Digital Photography Tips, Tutorials and Resources
When it comes to editing your images, Adobe Photoshop is one of the most popular software solutions around. Used by amateurs and professionals alike, Photoshop can help to turn any image into a masterpiece.
Unfortunately, the Creative Cloud subscription that you need to access Photoshop can make it quite expensive for people who are just launching their photography brand. What’s more, with so many tools to choose from on Photoshop, you might find that this tool is tougher to use than other options.
So, what are the top free alternatives to Photoshop? That’s what we’re here to find out. Today, we’ll be looking at:
- Pixlr Editor
- Photo Pos Pro
The GNU Image Manipulation Program, or GIMP, is one of the best-known free alternatives to Photoshop on the market. As a very feature-rich solution for photographers, GIMP can do almost anything that Photoshop can. However, GIMP isn’t without its issues. For instance, many of the pre-set brushes have the same settings. Also, there are no drawing capabilities in GIMP either.
- Lots of features
- Image slicing support
- History toolbar
- Blending and layer support modes
- Complicated UI
- Strange text tool
- No RAW filter
Krita is another highly popular free alternative to Photoshop. In fact, it’s one of the tools most recommended by photographers in forums about editing and creative image design. The best thing about Krita is how similar it looks and feels to Photoshop. The toolbars look almost the same, and the dark theme reminds you of working with Adobe. Unfortunately, the tool is a little bit laggy at times, and there’s no RAW filter included.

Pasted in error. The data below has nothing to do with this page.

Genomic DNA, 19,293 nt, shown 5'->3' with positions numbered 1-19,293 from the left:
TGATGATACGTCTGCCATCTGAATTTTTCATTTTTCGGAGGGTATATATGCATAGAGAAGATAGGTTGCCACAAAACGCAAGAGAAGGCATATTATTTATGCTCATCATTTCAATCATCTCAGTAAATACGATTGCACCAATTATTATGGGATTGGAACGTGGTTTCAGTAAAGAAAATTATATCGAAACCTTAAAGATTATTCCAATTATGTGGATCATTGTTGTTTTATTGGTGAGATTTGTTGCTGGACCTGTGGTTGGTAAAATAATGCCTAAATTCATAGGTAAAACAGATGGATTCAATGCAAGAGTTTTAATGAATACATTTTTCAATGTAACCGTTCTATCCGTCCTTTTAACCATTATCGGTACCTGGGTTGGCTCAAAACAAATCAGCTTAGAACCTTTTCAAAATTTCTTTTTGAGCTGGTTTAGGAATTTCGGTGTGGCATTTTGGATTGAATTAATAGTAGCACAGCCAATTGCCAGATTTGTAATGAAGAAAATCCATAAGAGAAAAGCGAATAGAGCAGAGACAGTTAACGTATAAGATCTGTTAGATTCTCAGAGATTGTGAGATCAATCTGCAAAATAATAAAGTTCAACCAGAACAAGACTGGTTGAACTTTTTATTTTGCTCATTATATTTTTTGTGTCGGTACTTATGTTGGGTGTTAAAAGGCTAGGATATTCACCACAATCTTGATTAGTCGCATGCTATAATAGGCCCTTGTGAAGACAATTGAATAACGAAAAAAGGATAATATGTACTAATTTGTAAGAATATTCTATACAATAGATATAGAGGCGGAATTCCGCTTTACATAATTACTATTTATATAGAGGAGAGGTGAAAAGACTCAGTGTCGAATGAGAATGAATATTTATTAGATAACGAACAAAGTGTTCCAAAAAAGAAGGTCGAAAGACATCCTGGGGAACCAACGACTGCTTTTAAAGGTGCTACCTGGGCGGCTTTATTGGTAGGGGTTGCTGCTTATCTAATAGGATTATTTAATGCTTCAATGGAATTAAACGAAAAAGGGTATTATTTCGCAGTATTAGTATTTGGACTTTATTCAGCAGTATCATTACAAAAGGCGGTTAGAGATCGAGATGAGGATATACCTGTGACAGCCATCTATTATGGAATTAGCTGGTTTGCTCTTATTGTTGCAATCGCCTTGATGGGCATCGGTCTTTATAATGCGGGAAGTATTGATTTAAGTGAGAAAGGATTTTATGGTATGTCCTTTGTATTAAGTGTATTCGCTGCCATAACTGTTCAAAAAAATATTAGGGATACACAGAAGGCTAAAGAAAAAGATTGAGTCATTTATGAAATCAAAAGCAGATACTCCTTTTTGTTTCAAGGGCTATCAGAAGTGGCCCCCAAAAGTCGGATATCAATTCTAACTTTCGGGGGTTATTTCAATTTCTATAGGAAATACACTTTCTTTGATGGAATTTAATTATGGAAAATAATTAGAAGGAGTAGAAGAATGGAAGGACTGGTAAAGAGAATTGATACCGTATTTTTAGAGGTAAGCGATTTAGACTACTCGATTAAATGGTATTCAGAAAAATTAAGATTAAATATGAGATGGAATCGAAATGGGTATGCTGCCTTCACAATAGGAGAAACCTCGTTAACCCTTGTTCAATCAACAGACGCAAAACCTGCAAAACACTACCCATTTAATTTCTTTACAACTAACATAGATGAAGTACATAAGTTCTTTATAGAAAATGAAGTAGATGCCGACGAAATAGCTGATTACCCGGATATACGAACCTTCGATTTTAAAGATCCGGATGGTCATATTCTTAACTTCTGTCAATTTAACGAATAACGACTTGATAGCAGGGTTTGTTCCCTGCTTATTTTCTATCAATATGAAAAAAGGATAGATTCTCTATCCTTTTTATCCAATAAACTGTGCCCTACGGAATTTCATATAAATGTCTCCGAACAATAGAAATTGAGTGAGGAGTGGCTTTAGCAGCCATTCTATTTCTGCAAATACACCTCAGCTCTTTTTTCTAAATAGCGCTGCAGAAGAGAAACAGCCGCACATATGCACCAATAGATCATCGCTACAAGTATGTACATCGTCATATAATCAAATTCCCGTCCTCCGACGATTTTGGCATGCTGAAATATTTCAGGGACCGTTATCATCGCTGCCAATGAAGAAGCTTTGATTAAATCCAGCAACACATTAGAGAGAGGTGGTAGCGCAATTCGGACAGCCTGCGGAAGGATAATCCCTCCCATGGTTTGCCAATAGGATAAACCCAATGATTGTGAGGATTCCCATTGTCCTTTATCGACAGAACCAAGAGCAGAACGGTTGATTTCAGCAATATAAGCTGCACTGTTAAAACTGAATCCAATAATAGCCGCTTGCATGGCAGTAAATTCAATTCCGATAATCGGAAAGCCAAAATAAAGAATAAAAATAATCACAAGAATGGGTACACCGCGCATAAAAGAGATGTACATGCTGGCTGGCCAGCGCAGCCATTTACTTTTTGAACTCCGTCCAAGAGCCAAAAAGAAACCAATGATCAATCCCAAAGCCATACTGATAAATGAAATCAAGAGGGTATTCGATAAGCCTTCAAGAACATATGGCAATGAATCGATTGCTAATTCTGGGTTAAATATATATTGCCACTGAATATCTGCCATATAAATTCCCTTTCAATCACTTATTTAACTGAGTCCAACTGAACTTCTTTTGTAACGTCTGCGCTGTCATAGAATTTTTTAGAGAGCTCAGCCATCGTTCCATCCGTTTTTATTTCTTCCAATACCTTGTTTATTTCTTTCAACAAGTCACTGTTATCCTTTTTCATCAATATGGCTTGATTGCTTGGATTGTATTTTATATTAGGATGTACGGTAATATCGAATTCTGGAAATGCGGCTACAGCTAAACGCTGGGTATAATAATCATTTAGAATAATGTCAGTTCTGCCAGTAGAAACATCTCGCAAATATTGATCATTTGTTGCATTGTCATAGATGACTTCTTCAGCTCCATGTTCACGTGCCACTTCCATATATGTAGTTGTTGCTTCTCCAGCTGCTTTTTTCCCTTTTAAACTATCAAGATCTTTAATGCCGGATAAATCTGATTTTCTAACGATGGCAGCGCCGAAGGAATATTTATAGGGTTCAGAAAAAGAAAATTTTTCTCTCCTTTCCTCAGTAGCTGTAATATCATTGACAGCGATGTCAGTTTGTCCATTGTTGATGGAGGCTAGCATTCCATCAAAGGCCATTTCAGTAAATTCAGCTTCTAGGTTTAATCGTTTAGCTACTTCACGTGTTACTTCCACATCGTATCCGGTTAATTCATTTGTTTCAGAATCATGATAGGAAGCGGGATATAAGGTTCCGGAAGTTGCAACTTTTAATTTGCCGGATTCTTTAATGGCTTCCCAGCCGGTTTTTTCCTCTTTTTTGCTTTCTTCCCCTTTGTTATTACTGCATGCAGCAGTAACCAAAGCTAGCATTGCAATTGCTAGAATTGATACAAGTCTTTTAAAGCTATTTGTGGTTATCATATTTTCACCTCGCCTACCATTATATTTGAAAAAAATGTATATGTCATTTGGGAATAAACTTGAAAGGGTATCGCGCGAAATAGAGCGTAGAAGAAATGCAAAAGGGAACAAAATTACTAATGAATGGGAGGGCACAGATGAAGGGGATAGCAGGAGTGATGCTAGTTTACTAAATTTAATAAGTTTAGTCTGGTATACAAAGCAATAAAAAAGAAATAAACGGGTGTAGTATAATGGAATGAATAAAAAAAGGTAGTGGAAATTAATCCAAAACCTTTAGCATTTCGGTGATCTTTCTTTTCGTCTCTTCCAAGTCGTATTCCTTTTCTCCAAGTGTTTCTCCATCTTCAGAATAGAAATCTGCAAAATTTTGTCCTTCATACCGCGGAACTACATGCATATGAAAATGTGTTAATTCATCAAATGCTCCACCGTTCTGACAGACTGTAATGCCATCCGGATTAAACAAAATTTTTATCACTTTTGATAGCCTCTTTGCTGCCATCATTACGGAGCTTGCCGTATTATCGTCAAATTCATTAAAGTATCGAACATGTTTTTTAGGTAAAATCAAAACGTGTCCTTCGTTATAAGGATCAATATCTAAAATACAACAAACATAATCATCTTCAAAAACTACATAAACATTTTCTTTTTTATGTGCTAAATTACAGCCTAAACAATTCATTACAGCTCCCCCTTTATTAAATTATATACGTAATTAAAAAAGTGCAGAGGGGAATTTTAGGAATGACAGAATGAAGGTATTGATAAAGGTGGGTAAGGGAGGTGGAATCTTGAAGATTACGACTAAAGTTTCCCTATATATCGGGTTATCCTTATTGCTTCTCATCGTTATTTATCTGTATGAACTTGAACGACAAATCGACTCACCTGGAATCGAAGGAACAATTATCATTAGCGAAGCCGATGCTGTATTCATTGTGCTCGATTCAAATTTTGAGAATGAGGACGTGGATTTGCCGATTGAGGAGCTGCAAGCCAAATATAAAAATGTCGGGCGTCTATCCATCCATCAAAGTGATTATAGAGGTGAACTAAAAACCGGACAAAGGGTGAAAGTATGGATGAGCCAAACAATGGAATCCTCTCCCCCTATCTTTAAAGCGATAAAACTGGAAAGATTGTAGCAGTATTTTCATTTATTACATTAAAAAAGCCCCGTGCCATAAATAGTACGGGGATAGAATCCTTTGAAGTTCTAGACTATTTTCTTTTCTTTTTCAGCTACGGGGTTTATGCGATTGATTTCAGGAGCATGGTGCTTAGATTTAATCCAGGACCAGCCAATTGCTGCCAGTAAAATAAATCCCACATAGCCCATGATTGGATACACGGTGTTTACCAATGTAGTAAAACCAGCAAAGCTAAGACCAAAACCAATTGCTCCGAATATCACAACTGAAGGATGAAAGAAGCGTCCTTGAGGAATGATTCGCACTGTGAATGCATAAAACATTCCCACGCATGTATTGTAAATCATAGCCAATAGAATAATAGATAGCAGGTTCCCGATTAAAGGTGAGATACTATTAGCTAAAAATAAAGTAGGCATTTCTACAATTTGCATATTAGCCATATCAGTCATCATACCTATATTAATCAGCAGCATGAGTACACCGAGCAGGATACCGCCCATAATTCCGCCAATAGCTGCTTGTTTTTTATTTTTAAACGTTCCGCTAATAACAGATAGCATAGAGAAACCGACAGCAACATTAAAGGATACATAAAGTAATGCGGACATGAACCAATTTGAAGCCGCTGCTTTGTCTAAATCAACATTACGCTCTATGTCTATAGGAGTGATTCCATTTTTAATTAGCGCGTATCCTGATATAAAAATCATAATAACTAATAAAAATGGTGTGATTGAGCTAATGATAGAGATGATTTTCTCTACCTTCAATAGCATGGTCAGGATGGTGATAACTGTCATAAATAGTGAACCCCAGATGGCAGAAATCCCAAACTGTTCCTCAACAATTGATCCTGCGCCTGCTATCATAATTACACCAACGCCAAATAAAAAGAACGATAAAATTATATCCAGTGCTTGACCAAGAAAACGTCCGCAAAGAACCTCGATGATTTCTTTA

- Support for pens and drawing tablets
- Multiple pre-installed templates
- Lots of effects to choose from
- Guides and rulers supported
- No history toolbar
- Slow at times
- Limited text feature
- No RAW filter
Originally, Paint.NET was intended to be an enhanced version of the MS Paint tool. So, you’ll notice many features similar to your Microsoft application here. However, while Paint.NET might not be as powerful as Photoshop, it gives you a lot of features that may make it a great alternative for beginners. If you need free options for Photoshop that are compatible with Windows, this could be the solution for you. Paint.NET comes with layers and blending modes, as well as a history tool. Of course, it’s not quite as powerful as Photoshop.
- Blending and layer support
- History tool
- Support for multiple file types
- Well-rounded editing tool
- Outdated UI
- Lack of Guide support
- No RAW option
- No slice, patch or spot healing tool
4. Pixlr Editor
Although it’s a browser-based tool, the Pixlr editor is just as powerful as many desktop applications. Unlike other free alternatives to Photoshop, Pixlr editor was created by AutoDesk – a leading name in computer-aided design. There are multiple versions of Pixlr Editor available. The Editor features a wide variety of tools, including blur, sharpen, noise, levels, and curves. There’s also a toolbox that’s similar to GIMP’s, including stamp tools, healing, brushes, fills and more.
If you’re looking for a quick and simple way to improve your images, and you don’t want to worry about complex software, Pixlr is a great solution.
- Access on any platform (because it’s browser-based)
- Layer and blending supported
- Customizable interface
- Healing and history tools
- Flash download required
- No pen tool supported
- Not as much file support as Photoshop
- No guides and rulers
5. Photo Pos Pro
Finally, Photo Pos Pro is one of the best free alternatives to Photoshop on the market today. As an advanced piece of editing equipment designed for people who can’t afford Photoshop, Photo Pos Pro is brimming with fantastic capabilities. Similar to Photoshop, there are layers and layer masks, as well as healing and clone brushes. There are even options for scripts as well as match editing to help save you time with your edits.
Photo Pos Pros also comes with plugins to enhance your editing experience. You can also create and save filters that you want to use in the future.
- Customizable interface for novices and experts
- Support for layers and masks
- Intuitive feature selection
- Closely resembles photoshop
- Can be difficult to learn
- Software acts strangely at times
- Size of exported files is limited
So there you have it! Some of the best free alternatives to Photoshop available today. Which one do you plan on using? For more tips and tricks to support your photography brand, remember to follow us on Facebook and Twitter.